Assignment 12: Redesigning Seminar

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Considering the pros and cons of each of the three options for the course structure, I think that the last option, which is to expand the course into a larger one-credit course, is the best option if the instructor is to redesign this course. Even though with the current structure, students have a chance to work with the community partners throughout the whole semester, and have a lot of time to get to know them as well as their data visualization goals well, the class only meets for one hour per week, which somewhat limits the amount of material that can be covered. Moreover, since students started working with community partners from the beginning of the semester and did not have any prior knowledge about data visualization, for most of them, the first half of the semester was mostly about analyzing data and talking with community partners about prioritizing ideas. Although these are all very important factors in the process of creating data visualizations, they are not the main focuses of the course. I think students could have spent much more time on the main focus of the course, which is data visualization, if they already have sufficient knowledge on visualizing data by the time they start working with their community partners.

If the course is expanded into an one-credit course and divided into two parts, with more data visualization content and coding instruction during the first half, and students working on community partner projects during the second half, I think both the students and community partners will make use of their time much more efficiently. Students start their work with their partners after already being introduced to the concepts and techniques of data visualization, so they would have much better and clearer ideas when discussing with their partners on how to achieve their goals with the data visualization tools. Moreover, with more data visualization contents and coding instructions introduced, this course is also a great option for students who are interested in the course material to fulfill the Numerical & Symbolic reasoning requirement. The only downside I see in this structure is that since the time students and community partners have to work together is shortened, they must find ways to make the best use of it. Therefore, it might help a lot if before working with the students, community partners have already prioritized their goals and ideas, had the data ready to use, and done some preliminary analysis if possible.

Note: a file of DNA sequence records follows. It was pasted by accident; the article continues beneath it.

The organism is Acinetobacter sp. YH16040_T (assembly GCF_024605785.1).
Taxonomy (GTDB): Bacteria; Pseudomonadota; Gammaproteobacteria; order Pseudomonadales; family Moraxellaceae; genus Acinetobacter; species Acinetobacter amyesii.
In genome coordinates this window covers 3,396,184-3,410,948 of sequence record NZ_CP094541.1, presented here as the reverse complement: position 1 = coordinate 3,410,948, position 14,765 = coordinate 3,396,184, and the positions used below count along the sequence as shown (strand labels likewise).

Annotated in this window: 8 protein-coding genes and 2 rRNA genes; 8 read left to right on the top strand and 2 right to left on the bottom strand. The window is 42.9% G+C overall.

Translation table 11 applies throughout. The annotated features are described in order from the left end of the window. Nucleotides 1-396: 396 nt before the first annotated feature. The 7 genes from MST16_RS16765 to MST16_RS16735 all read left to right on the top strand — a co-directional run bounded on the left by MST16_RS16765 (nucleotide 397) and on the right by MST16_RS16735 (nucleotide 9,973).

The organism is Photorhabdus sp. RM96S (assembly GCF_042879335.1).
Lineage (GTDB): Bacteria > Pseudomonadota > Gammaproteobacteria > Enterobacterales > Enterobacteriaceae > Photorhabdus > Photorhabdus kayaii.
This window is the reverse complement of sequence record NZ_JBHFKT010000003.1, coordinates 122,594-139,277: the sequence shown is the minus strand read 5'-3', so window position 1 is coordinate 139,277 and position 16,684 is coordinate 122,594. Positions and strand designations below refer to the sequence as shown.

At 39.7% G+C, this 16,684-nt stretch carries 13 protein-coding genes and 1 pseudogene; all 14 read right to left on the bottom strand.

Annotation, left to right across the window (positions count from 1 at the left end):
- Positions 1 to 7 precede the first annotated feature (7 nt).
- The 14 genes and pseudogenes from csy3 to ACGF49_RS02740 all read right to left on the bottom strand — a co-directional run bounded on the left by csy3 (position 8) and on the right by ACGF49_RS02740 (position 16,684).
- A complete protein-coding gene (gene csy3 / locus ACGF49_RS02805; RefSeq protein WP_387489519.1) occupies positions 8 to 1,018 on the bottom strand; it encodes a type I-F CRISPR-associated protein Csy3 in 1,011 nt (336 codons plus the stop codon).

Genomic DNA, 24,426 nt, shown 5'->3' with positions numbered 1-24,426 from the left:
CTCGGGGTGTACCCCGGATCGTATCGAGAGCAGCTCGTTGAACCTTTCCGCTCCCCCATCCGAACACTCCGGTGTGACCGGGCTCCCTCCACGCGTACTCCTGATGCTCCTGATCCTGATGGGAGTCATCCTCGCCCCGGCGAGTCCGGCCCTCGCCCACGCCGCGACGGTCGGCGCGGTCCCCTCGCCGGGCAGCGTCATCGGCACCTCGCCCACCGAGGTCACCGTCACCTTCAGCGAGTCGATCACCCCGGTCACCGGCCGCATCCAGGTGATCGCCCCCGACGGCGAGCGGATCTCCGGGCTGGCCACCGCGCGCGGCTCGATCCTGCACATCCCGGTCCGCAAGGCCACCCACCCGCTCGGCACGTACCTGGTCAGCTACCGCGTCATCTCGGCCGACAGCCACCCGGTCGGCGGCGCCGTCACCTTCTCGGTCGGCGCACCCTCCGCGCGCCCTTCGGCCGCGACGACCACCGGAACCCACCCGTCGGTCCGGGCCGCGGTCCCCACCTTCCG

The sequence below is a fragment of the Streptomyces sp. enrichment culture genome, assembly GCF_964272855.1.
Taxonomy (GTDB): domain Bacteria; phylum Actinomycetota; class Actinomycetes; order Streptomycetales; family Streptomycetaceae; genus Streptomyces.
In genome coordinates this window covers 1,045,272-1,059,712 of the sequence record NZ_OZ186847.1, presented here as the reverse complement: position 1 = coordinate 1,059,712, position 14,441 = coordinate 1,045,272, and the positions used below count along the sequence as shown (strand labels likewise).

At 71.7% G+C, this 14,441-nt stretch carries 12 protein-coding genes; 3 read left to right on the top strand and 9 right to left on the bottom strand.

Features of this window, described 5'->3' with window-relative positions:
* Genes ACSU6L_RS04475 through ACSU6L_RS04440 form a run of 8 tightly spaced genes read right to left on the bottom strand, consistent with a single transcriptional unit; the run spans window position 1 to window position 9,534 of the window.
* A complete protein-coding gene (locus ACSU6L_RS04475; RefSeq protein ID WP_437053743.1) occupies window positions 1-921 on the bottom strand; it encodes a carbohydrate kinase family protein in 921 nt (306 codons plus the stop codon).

The first option, which is to insert data visualization as a 3-week module into a topical seminar, does not sound like an appealing option for me. Even though it is very helpful for students who take a topical seminar and want to gain additional knowledge on data visualization, I think to be able to effectively use data visualization tools, a 3-week period is too short to introduce all of the materials necessary. Incorporating data visualization materials into a topical seminar is a great option to get some introduction on data visualization, but a more focused, intensive course like in the third option should be offered as well for students who want to go more in-depth into this subject.

Lying with Maps

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Both of the following maps are based on the same data of employment rates across all census tracts in Connecticut. However, due to the number of intervals that the data is divided into in each map, the two maps look very different from each other. In the first map, the data is divided into only 2 buckets, showing a clear distinction between the census tracts with high employment rates (64.9% – 79.6%) and the ones with low employment rates (less than 64.9%). Highly contrasted colors are also used to emphasize the difference between the 2 baskets.

On the other hand, the data is divided into 8 buckets in the second map. Colors of the same hue and slightly different shades are used in symbolizing the baskets. It seems like the employment rates across the census tracts in Connecticut are quite even, with only a few census tracts having slightly higher rates of employment than the others.

The above maps have demonstrated how mapmakers can lie with maps and give totally opposite impressions to viewers, just by changing some of their decisions on map elements in making maps.